You can assume if you like that people will be all perfectly altruistic and automatically do the work that society needs to have done. How exactly that would be figured out, however, isn't clear. I doubt that the working class will share your assumptions. In particular, you can't prove that your assumptions are correct.

And you've still got no way to measure social opportunity costs. And that means inevitably a grossly efficient economy in terms of providing what people most want.

You speak of one's "needs" being catered for, but actually an effective economy must provide what people most want, not just meet their "needs". And this means it must have some way of allowing people to choose and help plan for a mix of different things that correspond to what they want. This presupposes that people have a finite entitlement to consume and they can spread this across some mix of things up to the limit of their budget. If they have no limit to their budget, and don't have to make choices between trade offs, there will be no way to gain the information about what they most desire.

lem
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Oct 5 2007 21:19

apologies if i'm not wanted on this thread.

but seems a "Hegelian": might say: it'll be higher communism by the time it's international.

Randy
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Oct 5 2007 22:48
syndicalistcat wrote:
randy:
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I have already provided a link to an article that does an adequate job of critiquing parecon, and pointing out it's market characteristics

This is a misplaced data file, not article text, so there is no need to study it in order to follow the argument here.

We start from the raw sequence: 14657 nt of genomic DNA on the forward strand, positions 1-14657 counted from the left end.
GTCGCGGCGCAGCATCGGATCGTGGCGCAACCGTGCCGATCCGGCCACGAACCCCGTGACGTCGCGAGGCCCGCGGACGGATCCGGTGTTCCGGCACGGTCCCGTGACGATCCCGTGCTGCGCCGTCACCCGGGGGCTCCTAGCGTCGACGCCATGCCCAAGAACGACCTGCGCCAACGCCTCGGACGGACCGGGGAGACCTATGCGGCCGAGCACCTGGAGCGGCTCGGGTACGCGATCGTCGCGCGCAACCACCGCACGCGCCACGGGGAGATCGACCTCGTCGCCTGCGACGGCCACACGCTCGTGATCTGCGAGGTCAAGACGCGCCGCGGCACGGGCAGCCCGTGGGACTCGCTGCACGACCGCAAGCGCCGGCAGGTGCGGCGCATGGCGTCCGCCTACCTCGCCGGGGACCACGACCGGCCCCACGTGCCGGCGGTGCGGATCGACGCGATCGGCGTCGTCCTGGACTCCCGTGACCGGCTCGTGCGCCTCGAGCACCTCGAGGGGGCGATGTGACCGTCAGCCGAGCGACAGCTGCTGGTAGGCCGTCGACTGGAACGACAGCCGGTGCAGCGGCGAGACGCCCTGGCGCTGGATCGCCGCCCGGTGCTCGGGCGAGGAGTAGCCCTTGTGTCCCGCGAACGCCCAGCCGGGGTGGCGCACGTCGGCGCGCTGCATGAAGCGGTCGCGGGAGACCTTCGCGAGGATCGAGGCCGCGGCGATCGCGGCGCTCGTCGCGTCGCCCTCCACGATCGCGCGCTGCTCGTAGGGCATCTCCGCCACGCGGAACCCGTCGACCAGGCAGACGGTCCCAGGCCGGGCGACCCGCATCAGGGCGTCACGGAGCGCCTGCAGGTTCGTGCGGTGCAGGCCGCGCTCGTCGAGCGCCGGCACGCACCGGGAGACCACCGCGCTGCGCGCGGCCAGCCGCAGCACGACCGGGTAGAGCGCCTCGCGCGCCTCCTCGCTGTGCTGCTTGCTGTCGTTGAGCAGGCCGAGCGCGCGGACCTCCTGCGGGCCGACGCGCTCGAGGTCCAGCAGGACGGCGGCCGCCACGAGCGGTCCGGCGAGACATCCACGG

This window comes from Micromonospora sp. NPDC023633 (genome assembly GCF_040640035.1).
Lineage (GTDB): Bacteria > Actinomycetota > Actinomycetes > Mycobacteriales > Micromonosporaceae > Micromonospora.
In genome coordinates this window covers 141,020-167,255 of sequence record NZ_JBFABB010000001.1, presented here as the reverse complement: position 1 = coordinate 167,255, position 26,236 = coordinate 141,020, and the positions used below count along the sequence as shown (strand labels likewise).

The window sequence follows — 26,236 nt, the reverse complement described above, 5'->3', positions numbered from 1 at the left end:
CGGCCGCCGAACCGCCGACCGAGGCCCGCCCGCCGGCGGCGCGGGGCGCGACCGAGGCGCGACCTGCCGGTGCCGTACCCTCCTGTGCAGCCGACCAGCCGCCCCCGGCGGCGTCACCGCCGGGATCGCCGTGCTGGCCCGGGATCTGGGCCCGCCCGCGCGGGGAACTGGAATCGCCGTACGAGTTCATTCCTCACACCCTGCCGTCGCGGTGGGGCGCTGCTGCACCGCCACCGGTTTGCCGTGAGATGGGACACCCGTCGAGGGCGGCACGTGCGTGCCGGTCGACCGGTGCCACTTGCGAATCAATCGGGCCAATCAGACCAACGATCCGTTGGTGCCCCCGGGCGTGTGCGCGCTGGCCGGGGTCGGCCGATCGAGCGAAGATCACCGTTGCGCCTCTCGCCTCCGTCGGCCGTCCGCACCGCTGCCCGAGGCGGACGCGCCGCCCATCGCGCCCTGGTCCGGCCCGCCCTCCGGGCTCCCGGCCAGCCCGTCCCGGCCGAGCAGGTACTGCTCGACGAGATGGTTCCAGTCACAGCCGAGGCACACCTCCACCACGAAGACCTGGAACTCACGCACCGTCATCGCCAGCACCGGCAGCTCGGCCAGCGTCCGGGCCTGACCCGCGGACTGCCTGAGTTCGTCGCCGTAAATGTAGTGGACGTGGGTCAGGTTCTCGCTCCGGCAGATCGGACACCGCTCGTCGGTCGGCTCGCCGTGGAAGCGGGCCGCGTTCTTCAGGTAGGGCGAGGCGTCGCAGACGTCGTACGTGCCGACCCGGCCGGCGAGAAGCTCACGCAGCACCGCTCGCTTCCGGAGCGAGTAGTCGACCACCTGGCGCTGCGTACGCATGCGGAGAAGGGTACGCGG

That article has numerous false assertions about participatory economics. Moreover, a number of the things that article proposes would lead straight back to a market economy, such as unilateral decision-making by production groups which assumes a private property-like control over production facilities.

I've already refuted that article here:

http://www.workersolidarity.org/debatingeconomicvision.html

Thanks for the link. If i ever despair of the communist ideal and wish to get up to speed on parecon, I'll renew my lapsed subscription to Z mag, and read the article. But in the meantime I'm going to go looking for some threads discussing how we might move forward towards libertarian communism.

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syndicalistcat
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Oct 5 2007 23:37

randy:

Quote:
Thanks for the link. If i ever despair of the communist ideal and wish to get up to speed on parecon, I'll renew my lapsed subscription to Z mag, and read the article. But in the meantime I'm going to go looking for some threads discussing how we might move forward towards libertarian communism.

Good luck in pursuing your religious faith.

Randy
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Oct 6 2007 03:54
syndicalistcat wrote:
...Good luck in pursuing your religious faith....

I was raised Southern Baptist. Attaining the socialist faith has been a long journey for me.

I would be the last to deny the aspect of blind faith in human nature attached to my perspective. I do prefer it to your cynicism, however. If we can do no better than markets, I consider the matter of human progress hopeless anyhow.

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OliverTwister
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Oct 6 2007 07:41
Randy wrote:
syndicalistcat wrote:
...Good luck in pursuing your religious faith....

I was raised Southern Baptist. Attaining the socialist faith has been a long journey for me.

I would be the last to deny the aspect of blind faith in human nature attached to my perspective. I do prefer it to your cynicism, however. If we can do no better than markets, I consider the matter of human progress hopeless anyhow.

you and me both, brother. on all scores.

capricorn
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Oct 6 2007 08:09